The next few days passed in much the same way. Each day, I heard the whispering noise for slightly longer, and the volume was slightly higher. I can’t really explain, but it was as if the noise existed apart from all other noise. Even with a background of cars and people, I could hear the whispering. It was as if it was being spoken directly into my ear, while being too indistinct for me to hear what the words were. Occasionally I would catch a single word that seemed to be in English, but I could never grasp any meaning. I couldn’t tell if it was trying to communicate with me, or if it was, why. I was genuinely starting to wonder if I was losing my mind due to the heavy drugs I was on, so decided I would try to do a little bit of digging into whether anybody else had experienced acute psychosis as a side effect of what I was taking. There were plenty of reports of the usual psychotic episodes, but nothing that really sounded like what I was suffering. I tried searching for “hooded figure” and “whispering man” on the Internet but nothing of any substance came up there either. I was close to giving up when something slowly dawned on me. I don’t really know where the idea came from, but like a terrible seed it blossomed in the back of my mind. My fingers hovered over the keyboard as I hesitated.

“GRIM REAPER”

I bit my lip as I scrolled through the results, mostly cliché Biblical interpretations of a skeleton riding a dark horse. I finally came across something more disturbing titled “The Reaper”; an article of some sort on a paranormal website. My heart jumped to my mouth as I saw the artist’s impression of this “Reaper”; a hooded figure with no face and a large golden amulet around his neck. My pulse quickened and I wanted to do anything but keep reading, but out of morbid fascination I couldn’t tear my eyes from the article. It was translated from French, so some sections made little sense, but from what I gathered, the first reports of this Reaper were from rural France in the early 1800s.

Apparently, a husband and wife were set to be executed for the murder of their young children, but much to the disgust of the townspeople, they were spared at the last minute by what most believed to be a false alibi. Enraged at this lack of justice, a few people from the town who had dabbled in the occult arts set about finding a spell or curse to bring the duo to justice. Nobody knows whether any spell was performed or not, but there are records to suggest that two small bodies were exhumed and burned, and that the alleged murderers went insane and were exiled from the village.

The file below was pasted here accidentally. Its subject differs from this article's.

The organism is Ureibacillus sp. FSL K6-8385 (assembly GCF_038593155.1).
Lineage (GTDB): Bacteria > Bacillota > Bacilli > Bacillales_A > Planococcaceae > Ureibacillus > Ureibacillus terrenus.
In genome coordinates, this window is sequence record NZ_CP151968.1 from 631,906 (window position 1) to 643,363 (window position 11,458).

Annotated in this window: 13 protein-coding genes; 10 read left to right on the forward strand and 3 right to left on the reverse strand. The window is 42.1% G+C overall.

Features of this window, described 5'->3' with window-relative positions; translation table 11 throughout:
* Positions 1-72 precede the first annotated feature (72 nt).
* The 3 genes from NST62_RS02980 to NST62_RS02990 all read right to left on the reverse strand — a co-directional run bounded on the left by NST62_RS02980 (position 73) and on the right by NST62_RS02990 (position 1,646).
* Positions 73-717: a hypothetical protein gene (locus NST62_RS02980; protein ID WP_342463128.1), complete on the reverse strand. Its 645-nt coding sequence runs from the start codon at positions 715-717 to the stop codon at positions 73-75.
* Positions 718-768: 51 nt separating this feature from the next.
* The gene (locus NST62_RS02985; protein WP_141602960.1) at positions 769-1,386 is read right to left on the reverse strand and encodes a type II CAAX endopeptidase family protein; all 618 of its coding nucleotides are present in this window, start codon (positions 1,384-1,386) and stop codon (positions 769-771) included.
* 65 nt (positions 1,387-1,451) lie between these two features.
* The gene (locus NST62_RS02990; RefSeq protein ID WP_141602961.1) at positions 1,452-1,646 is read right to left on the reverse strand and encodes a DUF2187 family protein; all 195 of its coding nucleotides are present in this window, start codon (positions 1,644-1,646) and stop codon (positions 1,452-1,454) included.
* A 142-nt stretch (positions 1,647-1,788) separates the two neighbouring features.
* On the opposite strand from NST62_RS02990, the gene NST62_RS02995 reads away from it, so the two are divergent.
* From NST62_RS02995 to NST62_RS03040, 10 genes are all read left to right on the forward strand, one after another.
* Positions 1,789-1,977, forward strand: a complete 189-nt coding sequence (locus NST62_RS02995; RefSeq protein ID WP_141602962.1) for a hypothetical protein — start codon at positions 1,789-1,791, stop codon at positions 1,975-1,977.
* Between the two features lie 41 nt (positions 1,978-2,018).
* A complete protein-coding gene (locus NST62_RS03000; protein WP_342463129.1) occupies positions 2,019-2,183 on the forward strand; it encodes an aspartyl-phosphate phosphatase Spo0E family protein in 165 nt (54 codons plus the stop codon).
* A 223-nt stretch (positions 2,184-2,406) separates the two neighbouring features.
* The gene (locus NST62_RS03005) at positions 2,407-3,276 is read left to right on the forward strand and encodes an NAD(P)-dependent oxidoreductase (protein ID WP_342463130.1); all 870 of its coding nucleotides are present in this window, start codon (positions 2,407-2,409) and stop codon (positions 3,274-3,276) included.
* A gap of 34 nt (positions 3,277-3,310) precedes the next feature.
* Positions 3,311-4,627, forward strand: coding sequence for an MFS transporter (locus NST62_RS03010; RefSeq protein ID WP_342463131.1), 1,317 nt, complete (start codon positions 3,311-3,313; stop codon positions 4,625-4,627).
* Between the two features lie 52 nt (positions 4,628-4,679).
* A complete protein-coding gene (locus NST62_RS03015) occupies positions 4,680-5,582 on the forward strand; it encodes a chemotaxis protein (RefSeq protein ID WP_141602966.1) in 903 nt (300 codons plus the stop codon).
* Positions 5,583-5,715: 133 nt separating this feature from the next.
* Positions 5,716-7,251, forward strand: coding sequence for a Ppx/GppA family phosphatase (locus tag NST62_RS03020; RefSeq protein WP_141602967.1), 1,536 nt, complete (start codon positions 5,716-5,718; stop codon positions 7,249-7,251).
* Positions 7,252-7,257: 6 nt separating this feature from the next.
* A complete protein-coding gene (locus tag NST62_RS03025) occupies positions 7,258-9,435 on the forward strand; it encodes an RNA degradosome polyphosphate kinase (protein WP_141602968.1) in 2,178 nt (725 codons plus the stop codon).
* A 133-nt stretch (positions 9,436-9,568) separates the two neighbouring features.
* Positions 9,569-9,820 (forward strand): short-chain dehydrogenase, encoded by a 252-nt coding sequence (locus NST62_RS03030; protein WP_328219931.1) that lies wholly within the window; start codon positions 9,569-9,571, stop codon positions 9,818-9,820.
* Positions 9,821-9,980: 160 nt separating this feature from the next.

In the years that followed though, a few people who narrowly escaped serious accidents reported seeing a figure following them everywhere in the weeks following their near miss. They also claim to have been subjected to horrific dreams where they witness their own deaths, which subsequently seemed to drive many insane. I swallowed hard at this point. This was all too real; everything that was being described by this webpage had actually happened to me, and at least one other person that I was aware of. It wasn't possible, was it??

The article finished by saying that years later, one of the townspeople confessed to performing an occult ritual to summon an entity called a Reaper, tasked with claiming the souls of the two murderers. The legend goes that the Reaper was unsatisfied with claiming only those he was instructed to, and set about claiming the souls of any person he felt should not have avoided death. An image of my ruined Impreza flashed before my eyes, and I felt sick to the stomach.

According to the article, the claiming of someone’s soul was not meant to kill them, but rather leave them a shell of who they used to be. Still capable of living and existing in society, but often institutionalised due to their fevered ranting and vacant expressions. Their soul, on the other hand, was said to spend eternity in the amulet around the figure’s neck, and can be heard by anyone that the hooded figure approaches. The article concluded: “He who the Reaper seeks to claim will know true fear.”

I closed the computer hard, my heart rate at an all-time high. This was all too much. The thing that I had been seeing in my nightmares was not a figment of my imagination at all, but an entity convinced that I had cheated death. The whispering that I had been hearing was not the entity at all, but the souls of those he had claimed previously. What were they saying? Were they trying to warn me, tell me to run? Were they ranting feverishly, like the empty shells of people they left behind? As the dark shape entered the room behind me, I froze where I sat. I could hear exactly what those souls were saying; an almost infinite number of distinctly individual voices, and they weren’t whispering warnings to me.

They were screaming.